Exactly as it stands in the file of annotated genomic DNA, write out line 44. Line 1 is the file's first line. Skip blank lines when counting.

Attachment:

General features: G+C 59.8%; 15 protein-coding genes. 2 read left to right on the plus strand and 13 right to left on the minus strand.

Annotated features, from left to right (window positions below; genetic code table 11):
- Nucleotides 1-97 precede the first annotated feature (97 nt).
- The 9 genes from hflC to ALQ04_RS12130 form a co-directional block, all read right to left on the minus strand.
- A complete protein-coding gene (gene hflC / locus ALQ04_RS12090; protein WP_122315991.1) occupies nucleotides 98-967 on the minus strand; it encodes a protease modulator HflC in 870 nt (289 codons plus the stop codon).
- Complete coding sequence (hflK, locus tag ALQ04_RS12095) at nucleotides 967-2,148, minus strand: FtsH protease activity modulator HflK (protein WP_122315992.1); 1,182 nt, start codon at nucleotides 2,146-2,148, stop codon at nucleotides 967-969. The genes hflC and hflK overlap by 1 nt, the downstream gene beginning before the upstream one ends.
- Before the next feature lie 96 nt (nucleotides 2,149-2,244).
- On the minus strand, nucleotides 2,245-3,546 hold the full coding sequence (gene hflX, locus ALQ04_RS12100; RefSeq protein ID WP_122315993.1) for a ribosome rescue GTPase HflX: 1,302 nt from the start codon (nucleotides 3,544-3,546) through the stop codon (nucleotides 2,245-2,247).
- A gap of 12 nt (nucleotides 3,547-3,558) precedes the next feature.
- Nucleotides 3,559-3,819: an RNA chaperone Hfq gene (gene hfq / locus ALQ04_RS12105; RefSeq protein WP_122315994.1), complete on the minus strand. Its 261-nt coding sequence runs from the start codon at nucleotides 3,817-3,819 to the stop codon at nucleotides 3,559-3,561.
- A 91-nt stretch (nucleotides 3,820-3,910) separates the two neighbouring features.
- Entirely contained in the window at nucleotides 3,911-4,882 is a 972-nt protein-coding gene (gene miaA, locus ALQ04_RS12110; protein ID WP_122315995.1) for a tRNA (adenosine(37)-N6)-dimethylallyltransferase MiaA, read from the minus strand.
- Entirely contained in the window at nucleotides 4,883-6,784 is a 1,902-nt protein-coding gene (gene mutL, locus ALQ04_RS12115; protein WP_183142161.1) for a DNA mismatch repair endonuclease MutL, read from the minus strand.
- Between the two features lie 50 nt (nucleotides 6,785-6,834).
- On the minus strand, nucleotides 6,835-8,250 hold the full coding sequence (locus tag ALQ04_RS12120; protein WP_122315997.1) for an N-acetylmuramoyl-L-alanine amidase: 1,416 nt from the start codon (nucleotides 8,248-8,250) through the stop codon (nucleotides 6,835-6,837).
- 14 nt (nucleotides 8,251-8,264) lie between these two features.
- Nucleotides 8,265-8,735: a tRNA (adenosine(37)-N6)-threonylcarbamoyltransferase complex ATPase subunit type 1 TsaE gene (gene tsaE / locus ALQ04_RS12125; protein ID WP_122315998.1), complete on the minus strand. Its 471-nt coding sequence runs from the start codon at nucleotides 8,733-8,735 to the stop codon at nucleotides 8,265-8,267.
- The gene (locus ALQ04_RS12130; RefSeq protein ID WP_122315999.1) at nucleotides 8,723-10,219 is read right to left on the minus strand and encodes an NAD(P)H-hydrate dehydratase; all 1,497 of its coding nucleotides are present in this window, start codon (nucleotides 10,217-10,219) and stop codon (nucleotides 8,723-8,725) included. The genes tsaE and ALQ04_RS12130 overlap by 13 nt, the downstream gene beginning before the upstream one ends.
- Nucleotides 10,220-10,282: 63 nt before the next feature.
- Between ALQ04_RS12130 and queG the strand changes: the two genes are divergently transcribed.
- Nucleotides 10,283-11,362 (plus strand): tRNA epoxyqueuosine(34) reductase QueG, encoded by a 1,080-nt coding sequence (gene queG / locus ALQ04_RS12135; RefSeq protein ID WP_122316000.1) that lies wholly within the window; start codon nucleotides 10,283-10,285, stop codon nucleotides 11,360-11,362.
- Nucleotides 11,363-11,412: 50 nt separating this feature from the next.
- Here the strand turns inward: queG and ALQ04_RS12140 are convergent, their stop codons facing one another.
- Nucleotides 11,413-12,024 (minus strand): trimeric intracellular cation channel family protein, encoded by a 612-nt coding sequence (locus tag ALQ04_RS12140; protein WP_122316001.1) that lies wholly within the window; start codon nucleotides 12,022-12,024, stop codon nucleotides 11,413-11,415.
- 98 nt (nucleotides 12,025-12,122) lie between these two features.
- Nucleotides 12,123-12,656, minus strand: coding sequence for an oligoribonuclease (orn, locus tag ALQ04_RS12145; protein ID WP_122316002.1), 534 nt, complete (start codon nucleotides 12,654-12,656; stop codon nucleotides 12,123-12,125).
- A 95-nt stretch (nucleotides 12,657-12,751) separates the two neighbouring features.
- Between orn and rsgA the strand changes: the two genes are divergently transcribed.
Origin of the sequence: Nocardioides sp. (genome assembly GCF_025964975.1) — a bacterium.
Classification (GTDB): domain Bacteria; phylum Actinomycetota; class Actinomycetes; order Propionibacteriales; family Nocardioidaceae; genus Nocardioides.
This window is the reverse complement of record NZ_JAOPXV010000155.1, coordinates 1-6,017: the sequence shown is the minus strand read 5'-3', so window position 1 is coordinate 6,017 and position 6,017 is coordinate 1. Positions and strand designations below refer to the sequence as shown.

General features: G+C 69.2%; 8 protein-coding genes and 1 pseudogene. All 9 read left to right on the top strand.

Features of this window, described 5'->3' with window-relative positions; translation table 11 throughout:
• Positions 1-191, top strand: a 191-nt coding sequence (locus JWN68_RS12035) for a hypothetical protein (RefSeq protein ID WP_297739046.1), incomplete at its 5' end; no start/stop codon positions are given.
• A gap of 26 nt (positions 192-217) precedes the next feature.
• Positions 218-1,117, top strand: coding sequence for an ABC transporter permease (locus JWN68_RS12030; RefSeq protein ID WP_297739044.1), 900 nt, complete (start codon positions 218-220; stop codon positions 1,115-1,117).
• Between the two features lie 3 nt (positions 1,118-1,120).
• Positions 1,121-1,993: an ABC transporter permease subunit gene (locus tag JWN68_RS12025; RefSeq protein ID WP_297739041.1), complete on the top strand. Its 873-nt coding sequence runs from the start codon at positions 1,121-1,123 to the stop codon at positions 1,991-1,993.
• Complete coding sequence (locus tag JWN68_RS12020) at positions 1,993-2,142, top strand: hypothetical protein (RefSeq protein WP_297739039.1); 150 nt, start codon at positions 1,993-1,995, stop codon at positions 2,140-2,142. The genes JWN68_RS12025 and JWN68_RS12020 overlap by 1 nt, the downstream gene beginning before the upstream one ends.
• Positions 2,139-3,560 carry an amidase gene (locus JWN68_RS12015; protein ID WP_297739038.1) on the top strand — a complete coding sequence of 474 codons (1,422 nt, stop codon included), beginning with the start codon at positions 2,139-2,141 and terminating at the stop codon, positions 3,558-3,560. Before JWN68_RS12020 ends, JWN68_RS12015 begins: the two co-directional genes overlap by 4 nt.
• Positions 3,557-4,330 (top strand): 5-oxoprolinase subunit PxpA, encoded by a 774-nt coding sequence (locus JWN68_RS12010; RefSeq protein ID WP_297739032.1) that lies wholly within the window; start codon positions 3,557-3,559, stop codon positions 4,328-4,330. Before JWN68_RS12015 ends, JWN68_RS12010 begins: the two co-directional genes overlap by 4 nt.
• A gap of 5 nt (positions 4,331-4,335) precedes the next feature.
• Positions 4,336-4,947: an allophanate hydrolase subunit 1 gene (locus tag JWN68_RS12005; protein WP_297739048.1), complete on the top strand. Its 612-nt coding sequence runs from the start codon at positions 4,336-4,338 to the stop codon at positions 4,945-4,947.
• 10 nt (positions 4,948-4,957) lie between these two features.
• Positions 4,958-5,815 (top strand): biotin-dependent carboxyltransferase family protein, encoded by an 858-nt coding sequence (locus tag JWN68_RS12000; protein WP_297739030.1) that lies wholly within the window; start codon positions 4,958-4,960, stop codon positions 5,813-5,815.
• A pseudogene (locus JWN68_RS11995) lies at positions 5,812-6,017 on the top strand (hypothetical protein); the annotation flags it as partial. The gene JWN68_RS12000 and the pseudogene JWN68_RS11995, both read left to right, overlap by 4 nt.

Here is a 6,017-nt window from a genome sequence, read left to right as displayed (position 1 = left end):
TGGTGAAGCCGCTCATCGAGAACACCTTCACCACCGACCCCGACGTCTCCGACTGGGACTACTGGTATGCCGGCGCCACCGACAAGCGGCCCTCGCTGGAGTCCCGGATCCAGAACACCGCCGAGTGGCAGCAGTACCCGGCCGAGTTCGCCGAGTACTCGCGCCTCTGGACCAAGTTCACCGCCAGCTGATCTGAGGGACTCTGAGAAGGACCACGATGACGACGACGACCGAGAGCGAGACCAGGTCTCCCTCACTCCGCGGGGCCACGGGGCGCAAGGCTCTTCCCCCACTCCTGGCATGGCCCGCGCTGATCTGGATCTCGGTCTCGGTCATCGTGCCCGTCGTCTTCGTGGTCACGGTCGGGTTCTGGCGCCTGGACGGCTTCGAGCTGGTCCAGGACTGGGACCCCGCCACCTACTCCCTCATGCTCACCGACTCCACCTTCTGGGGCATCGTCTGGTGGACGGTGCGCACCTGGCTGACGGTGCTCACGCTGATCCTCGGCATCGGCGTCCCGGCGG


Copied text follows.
• 10 nt (positions 4,948-4,957) lie between these two features.